The realization by administrators, teachers and parents that online courses can fill gaps in course offerings as well as complement traditional classroom instruction with engaging, interactive materials has generated many questions about implementing online learning programs:
- What does an online course look like?
- How do students interact with their teacher?
- What qualifications and training are required of teachers?
- Does online learning really work?
- What state or school district policies are needed to implement online learning?
- iNACOL’s official online learning definitions
- A framework for online and blended learning adapted from the TPAC model to describe the key elements as an approach to systemic educational transformation (see chart below).
- Asynchronous communication: Communication that is separated by time. Examples are email, online discussion forums, message boards, blogs, podcasts, etc.
- Blended learning (also hybrid learning): Learning that is facilitated by the effective combination of different modes of delivery, models of teaching and styles of learning, and is based on transparent communication amongst all parties involved with a course.
- Credit recovery: Refers to a student passing, and receiving credit for, a course that he/she previously attempted but did not succeed in earning academic credit towards graduation.
- Cyberschool (also online school and virtual school): A formally constituted organization (public, private, state, charter, etc.) that offers full-time education delivered primarily over the Internet.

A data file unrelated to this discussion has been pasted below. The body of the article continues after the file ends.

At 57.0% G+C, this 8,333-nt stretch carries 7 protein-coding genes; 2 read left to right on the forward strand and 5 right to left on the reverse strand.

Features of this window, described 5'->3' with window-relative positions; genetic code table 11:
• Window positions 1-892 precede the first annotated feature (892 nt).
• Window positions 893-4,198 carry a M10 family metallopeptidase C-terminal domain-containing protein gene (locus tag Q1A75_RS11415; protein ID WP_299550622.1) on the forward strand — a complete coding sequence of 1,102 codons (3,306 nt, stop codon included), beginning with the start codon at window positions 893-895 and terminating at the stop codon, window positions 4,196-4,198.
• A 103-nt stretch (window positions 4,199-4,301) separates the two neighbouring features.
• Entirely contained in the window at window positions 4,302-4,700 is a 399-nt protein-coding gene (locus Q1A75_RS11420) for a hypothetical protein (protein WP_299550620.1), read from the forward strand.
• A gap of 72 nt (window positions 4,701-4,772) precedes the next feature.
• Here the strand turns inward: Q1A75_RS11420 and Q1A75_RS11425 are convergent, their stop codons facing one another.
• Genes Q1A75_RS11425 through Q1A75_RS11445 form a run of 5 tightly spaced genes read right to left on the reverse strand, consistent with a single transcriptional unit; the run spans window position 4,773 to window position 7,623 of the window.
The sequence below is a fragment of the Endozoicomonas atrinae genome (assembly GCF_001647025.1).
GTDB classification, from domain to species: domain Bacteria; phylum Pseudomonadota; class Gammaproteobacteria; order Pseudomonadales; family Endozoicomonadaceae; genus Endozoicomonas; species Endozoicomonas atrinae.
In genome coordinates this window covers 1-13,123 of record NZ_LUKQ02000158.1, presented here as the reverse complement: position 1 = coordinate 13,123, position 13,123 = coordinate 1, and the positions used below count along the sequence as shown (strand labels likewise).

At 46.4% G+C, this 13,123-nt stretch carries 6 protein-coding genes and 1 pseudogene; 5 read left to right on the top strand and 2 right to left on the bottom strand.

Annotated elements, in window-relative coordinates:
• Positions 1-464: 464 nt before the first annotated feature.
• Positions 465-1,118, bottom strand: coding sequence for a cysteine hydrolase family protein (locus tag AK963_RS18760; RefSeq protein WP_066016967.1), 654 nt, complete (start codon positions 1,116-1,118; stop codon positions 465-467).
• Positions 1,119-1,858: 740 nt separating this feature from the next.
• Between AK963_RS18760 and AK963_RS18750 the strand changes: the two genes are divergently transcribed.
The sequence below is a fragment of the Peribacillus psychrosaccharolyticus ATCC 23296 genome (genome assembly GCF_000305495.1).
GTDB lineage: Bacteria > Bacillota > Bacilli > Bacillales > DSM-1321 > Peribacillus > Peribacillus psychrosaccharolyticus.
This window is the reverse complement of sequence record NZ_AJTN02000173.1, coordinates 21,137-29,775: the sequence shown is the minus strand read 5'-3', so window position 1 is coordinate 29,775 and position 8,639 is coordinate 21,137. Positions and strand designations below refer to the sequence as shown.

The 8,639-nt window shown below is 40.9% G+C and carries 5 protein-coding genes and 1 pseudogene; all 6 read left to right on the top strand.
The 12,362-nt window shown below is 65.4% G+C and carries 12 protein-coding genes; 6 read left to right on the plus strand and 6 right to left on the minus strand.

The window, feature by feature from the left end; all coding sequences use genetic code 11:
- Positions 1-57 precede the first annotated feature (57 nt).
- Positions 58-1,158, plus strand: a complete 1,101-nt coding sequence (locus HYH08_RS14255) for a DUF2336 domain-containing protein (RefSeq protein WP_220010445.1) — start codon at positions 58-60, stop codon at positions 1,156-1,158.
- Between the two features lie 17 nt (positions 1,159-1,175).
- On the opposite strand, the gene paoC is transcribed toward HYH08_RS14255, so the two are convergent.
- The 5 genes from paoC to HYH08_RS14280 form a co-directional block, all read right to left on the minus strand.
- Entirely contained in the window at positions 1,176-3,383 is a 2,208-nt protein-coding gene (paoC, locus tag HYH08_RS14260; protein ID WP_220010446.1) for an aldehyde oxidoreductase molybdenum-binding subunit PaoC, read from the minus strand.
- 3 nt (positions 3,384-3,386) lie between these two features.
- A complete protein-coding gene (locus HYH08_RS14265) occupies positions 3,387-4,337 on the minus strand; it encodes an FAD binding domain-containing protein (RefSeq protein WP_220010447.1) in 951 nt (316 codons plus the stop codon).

- Learning Management System (LMS): The technology platform through which online courses are offered. A LMS generally includes software for creating and editing course content, communication tools, assessment tools, and other features for managing the course.
- Online course: Any course offered over the Internet.
- Online learning (also cyber learning, elearning, and virtual learning): Education in which instruction and content are delivered primarily over the Internet; online learning is a form of distance learning. The term does not include printed-based correspondence education, broadcast television or radio, videocassettes, and stand-alone educational software programs that do not have a significant Internet-based instructional component.
- Online teacher: The person who is responsible for instruction in an online course.
- State virtual school: An entity created and supported by a state to provide online academic courses to elementary, middle, and high school students using qualified online teachers.
- Synchronous communication: Communication in which the participants interact in the same time space. Examples are telephone calls, videoconferencing, chat, and face-to-face communication.
Educators interested in finding out more about online learning can download a copy for free here.
Editor’s note: This post contains numerous excerpts from the National Primer on K-12 online learning's Preface from Susan D. Patrick, President and CEO, International Association for K-12 Online Learning (iNACOL).